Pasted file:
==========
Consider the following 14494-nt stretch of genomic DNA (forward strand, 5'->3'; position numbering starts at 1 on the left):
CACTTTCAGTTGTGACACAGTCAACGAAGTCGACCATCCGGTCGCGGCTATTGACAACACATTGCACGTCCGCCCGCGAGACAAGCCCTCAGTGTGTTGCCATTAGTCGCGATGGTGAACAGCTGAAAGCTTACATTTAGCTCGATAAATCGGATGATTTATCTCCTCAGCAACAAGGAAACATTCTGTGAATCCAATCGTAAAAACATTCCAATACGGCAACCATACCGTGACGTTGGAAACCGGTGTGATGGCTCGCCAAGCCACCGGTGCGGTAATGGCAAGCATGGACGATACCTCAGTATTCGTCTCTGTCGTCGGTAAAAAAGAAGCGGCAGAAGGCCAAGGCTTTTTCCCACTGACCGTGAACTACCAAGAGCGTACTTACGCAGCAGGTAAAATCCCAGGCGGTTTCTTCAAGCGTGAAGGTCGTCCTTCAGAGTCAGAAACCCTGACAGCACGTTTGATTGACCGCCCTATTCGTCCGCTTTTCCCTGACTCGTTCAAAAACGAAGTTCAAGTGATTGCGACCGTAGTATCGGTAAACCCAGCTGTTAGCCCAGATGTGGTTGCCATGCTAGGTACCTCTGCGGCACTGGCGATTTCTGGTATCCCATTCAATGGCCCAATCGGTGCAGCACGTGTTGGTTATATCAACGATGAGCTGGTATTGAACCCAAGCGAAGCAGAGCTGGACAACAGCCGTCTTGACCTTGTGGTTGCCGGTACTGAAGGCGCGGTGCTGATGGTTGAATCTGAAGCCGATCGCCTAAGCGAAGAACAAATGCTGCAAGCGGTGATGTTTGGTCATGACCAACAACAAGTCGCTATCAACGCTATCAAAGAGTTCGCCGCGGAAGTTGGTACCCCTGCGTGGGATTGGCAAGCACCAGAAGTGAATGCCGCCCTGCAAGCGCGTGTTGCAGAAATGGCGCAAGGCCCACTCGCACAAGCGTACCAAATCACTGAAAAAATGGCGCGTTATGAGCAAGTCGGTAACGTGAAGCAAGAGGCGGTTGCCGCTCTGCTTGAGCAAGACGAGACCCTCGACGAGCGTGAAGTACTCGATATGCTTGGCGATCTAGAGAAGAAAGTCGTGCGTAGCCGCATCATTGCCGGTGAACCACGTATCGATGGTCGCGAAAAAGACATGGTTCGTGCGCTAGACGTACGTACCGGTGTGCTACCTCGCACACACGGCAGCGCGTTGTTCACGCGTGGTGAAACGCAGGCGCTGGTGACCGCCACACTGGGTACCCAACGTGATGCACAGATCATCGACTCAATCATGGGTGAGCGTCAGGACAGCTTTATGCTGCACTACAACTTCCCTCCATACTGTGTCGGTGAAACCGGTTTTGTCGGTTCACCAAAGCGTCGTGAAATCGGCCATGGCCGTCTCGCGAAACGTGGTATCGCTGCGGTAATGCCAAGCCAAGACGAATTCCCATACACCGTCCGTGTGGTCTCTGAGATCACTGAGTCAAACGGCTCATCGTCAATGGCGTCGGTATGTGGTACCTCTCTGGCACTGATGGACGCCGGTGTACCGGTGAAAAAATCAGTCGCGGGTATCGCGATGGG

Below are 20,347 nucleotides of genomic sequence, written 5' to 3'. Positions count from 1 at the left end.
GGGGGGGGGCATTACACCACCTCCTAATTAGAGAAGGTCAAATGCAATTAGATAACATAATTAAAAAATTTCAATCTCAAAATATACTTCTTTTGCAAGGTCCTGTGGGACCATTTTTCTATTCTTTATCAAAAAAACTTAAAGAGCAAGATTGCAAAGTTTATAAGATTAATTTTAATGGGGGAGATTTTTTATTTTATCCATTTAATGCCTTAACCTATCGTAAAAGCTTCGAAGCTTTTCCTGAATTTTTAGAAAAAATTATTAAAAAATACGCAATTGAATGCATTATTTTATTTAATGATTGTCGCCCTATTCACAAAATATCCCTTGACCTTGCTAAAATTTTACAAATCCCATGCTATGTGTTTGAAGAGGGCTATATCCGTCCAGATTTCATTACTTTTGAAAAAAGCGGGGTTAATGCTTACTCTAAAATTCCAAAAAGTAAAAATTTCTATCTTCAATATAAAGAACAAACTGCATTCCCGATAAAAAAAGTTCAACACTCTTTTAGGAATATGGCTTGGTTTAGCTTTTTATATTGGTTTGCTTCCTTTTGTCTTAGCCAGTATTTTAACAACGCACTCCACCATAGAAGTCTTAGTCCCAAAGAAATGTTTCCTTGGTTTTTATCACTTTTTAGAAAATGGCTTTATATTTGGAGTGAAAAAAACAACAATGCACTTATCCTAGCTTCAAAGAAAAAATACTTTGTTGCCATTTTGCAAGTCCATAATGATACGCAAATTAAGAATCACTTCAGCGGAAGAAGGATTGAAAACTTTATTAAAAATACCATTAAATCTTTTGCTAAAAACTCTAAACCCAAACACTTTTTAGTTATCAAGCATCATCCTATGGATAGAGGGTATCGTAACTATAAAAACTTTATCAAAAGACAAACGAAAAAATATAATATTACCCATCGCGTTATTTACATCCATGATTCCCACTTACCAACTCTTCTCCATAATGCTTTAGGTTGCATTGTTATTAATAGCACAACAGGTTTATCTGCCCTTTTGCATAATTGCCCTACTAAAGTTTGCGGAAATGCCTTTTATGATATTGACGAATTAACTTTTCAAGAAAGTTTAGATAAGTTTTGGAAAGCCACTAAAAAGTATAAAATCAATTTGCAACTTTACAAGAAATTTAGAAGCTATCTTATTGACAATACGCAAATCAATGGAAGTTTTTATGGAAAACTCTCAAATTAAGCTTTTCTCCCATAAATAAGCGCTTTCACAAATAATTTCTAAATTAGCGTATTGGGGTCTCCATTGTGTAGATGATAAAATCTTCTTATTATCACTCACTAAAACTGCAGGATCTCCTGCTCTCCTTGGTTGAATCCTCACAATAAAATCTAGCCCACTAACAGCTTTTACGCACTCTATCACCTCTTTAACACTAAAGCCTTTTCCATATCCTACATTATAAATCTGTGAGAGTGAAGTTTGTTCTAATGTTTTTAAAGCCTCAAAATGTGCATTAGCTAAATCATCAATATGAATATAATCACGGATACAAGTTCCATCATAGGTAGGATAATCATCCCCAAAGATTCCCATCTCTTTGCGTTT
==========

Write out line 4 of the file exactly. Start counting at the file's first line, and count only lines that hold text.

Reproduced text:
GGGGGGGGGCATTACACCACCTCCTAATTAGAGAAGGTCAAATGCAATTAGATAACATAATTAAAAAATTTCAATCTCAAAATATACTTCTTTTGCAAGGTCCTGTGGGACCATTTTTCTATTCTTTATCAAAAAAACTTAAAGAGCAAGATTGCAAAGTTTATAAGATTAATTTTAATGGGGGAGATTTTTTATTTTATCCATTTAATGCCTTAACCTATCGTAAAAGCTTCGAAGCTTTTCCTGAATTTTTAGAAAAAATTATTAAAAAATACGCAATTGAATGCATTATTTTATTTAATGATTGTCGCCCTATTCACAAAATATCCCTTGACCTTGCTAAAATTTTACAAATCCCATGCTATGTGTTTGAAGAGGGCTATATCCGTCCAGATTTCATTACTTTTGAAAAAAGCGGGGTTAATGCTTACTCTAAAATTCCAAAAAGTAAAAATTTCTATCTTCAATATAAAGAACAAACTGCATTCCCGATAAAAAAAGTTCAACACTCTTTTAGGAATATGGCTTGGTTTAGCTTTTTATATTGGTTTGCTTCCTTTTGTCTTAGCCAGTATTTTAACAACGCACTCCACCATAGAAGTCTTAGTCCCAAAGAAATGTTTCCTTGGTTTTTATCACTTTTTAGAAAATGGCTTTATATTTGGAGTGAAAAAAACAACAATGCACTTATCCTAGCTTCAAAGAAAAAATACTTTGTTGCCATTTTGCAAGTCCATAATGATACGCAAATTAAGAATCACTTCAGCGGAAGAAGGATTGAAAACTTTATTAAAAATACCATTAAATCTTTTGCTAAAAACTCTAAACCCAAACACTTTTTAGTTATCAAGCATCATCCTATGGATAGAGGGTATCGTAACTATAAAAACTTTATCAAAAGACAAACGAAAAAATATAATATTACCCATCGCGTTATTTACATCCATGATTCCCACTTACCAACTCTTCTCCATAATGCTTTAGGTTGCATTGTTATTAATAGCACAACAGGTTTATCTGCCCTTTTGCATAATTGCCCTACTAAAGTTTGCGGAAATGCCTTTTATGATATTGACGAATTAACTTTTCAAGAAAGTTTAGATAAGTTTTGGAAAGCCACTAAAAAGTATAAAATCAATTTGCAACTTTACAAGAAATTTAGAAGCTATCTTATTGACAATACGCAAATCAATGGAAGTTTTTATGGAAAACTCTCAAATTAAGCTTTTCTCCCATAAATAAGCGCTTTCACAAATAATTTCTAAATTAGCGTATTGGGGTCTCCATTGTGTAGATGATAAAATCTTCTTATTATCACTCACTAAAACTGCAGGATCTCCTGCTCTCCTTGGTTGAATCCTCACAATAAAATCTAGCCCACTAACAGCTTTTACGCACTCTATCACCTCTTTAACACTAAAGCCTTTTCCATATCCTACATTATAAATCTGTGAGAGTGAAGTTTGTTCTAATGTTTTTAAAGCCTCAAAATGTGCATTAGCTAAATCATCAATATGAATATAATCACGGATACAAGTTCCATCATAGGTAGGATAATCATCCCCAAAGATTCCCATCTCTTTGCGTTT